Is PR such a bad thing?

Discussion in 'Current Affairs, News and Analysis' started by Tubbyboy, May 10, 2010.

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  1. Sorry if someone has put this point of view forward but I'm too tired and drunk to be anything but selfish and start my own thread.

    Anyway, is PR such a bad thing? Yes, it will allow people like the BNP a voice in government. Equally though, look at the percentage results at this page. By a little bit of rough and ready maths, I make UKIP to be the 4th party in the popular vote and to have 2/3 of the combined vote of all of the minor parties that won a seat put together. Surely a party who have come 4th and have a large portion of the vote should have a say?

    Equally, if Labour, Conservative, Lib Dem and "Other" got a notional 25% of the vote each, Labour would have (roughly) 300 seats, Conservative 200, Lib Dem 100, Other 50.

    How can that be fair?

    Tubs

    P.S. Sorry if I am slightly rambling but I don't care...
     
  2. I don't know where you get your data from, but proportional representation by your figures would keep labour in power, if thats what the majority wants then so be it in my book.

    I am a labour supporter. I would suit me for labour to lose the reigns whilst the majority of the population support them.
     
  3. Where did you pluck those figures from? Under PR, if each of the four groups got 25% of the popular vote, they would each have 25% of the seats.
     
  4. My questions are more:

    1. Why aren't each of the constituencies of a similar size of population?

    2. Why do we need so many MP's if most of our legislation is ratifying that from Brussels?

    That way FPTP, may make more sense.

    A referendum on PR might produce something worthwhile, but as the UK voted predominantly for two parties that weren't offering it, why do we (they) think a referendum will be in favour of it?

    Minority parties are just as unlikely to get a say in PR if No's 1 and 3 parties have 55% of the votes anyway
     
  5. My Bold .... but how would the Referendum on a change be worded ? Would we be given multiple choice and would the selection itself be based on AV .... interesting thought . I have a feeling that it's wording / options / voting advice would be chosen to influence the outcome ... it had already started in the General Election with Government Ministers advising voters to vote with their heads rather than their hearts .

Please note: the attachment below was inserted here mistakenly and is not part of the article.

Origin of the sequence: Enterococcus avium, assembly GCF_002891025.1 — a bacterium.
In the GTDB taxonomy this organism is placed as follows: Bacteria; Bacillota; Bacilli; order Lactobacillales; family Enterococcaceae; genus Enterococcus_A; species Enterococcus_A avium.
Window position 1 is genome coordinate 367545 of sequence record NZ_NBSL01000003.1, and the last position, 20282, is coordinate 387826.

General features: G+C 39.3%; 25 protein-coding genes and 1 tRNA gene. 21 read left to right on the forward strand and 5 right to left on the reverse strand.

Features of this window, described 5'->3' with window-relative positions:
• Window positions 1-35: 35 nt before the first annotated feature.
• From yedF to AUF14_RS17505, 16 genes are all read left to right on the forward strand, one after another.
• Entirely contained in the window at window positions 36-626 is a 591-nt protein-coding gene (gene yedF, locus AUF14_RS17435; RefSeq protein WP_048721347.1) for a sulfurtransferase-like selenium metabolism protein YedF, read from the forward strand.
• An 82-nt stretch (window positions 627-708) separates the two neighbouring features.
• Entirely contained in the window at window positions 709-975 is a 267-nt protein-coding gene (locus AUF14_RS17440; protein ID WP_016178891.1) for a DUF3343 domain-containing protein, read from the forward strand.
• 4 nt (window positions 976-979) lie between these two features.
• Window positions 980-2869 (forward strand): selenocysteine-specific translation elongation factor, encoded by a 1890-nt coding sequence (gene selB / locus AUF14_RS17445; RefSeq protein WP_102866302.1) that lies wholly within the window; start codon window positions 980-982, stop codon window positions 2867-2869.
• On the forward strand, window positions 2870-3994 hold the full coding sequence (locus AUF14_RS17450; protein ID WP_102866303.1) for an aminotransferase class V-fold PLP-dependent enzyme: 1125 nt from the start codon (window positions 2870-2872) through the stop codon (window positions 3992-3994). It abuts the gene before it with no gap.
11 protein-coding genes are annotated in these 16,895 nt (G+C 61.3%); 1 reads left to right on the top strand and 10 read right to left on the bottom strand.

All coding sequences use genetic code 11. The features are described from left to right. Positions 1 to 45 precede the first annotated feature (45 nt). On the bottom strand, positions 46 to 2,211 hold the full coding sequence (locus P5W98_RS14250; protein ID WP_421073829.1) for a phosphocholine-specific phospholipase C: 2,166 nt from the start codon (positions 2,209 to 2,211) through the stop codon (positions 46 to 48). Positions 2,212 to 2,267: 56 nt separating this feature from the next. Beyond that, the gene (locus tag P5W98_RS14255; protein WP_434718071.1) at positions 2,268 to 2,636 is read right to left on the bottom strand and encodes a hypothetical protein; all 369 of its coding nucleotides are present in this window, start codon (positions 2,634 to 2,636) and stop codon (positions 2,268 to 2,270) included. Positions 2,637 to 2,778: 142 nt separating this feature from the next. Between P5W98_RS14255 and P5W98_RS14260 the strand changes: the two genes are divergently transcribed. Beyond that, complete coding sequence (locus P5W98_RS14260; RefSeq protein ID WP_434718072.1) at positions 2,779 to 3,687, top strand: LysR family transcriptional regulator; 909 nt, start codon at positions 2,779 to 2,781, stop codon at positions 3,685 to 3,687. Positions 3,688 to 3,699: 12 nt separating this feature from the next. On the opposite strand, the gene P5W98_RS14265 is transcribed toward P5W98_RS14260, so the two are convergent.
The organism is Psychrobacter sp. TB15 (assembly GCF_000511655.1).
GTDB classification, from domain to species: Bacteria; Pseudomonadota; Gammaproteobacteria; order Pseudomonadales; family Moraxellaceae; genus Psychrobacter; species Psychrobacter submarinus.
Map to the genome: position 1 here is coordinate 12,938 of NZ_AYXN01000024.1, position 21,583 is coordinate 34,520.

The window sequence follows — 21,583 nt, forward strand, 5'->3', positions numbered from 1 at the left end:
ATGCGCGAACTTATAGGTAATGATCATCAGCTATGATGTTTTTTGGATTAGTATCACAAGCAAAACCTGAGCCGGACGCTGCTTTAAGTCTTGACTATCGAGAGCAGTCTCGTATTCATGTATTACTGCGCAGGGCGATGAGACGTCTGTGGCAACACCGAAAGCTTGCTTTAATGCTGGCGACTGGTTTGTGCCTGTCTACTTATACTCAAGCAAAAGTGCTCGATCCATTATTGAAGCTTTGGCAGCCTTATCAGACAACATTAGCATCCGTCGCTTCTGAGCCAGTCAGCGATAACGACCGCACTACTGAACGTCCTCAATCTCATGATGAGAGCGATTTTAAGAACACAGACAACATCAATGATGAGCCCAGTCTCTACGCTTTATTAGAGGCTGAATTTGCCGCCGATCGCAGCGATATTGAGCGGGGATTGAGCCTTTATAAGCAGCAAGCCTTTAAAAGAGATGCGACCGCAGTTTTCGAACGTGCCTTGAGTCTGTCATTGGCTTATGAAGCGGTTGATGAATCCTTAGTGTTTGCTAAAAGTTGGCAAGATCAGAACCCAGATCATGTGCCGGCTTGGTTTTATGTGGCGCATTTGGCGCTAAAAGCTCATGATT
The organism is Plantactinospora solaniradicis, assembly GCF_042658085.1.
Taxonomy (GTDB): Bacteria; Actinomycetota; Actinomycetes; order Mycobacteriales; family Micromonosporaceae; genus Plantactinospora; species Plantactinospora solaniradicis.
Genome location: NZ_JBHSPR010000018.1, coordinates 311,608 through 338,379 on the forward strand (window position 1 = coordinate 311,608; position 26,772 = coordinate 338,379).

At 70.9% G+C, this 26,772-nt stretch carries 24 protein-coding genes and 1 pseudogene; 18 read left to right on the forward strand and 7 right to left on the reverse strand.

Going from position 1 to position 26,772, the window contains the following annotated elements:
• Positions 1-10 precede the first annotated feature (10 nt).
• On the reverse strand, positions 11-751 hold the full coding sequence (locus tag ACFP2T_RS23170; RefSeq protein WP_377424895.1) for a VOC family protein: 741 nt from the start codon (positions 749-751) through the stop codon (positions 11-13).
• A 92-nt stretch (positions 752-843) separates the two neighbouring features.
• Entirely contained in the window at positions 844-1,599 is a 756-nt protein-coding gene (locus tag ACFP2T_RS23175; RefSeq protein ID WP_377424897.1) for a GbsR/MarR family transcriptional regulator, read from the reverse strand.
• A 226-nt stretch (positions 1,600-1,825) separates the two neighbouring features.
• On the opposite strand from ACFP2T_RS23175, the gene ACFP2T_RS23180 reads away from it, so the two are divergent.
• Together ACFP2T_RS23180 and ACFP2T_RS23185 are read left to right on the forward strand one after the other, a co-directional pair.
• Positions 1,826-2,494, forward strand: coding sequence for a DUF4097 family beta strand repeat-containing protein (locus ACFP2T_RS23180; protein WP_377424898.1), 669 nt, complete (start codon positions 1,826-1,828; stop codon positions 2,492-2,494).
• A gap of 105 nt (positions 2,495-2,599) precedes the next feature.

6. "A referendum on PR might produce something worthwhile, but as the UK voted predominantly for two parties that weren't offering it, why do we (they) think a referendum will be in favour of it?"

    Looking at what has been said about Labour's offer to the Lib Dems, there isn't even the offer of a referendum, they will just impose it on the country without referring it to the electorate.

    By all means lets look at alternative electoral systems, but lets not impliment one it in haste, it is destined to fail if its put together too quickly with little thought, and if its not accepted by the electorate it will be a disaster.
     
  7. Wouldn't proportional representation exacerbate our current quandary, that is no clear majority and so possibly a series of sporadic, less effective governments? Also doesn't it then serve to stand that we would also lack a unified opposition? Furthermore with peoples issue of MPs being forced to tow the party line by whips isn't the lack of an accountable MP detrimental to this (though then again people may purely vote for the leader they want rather than their best local candidate)?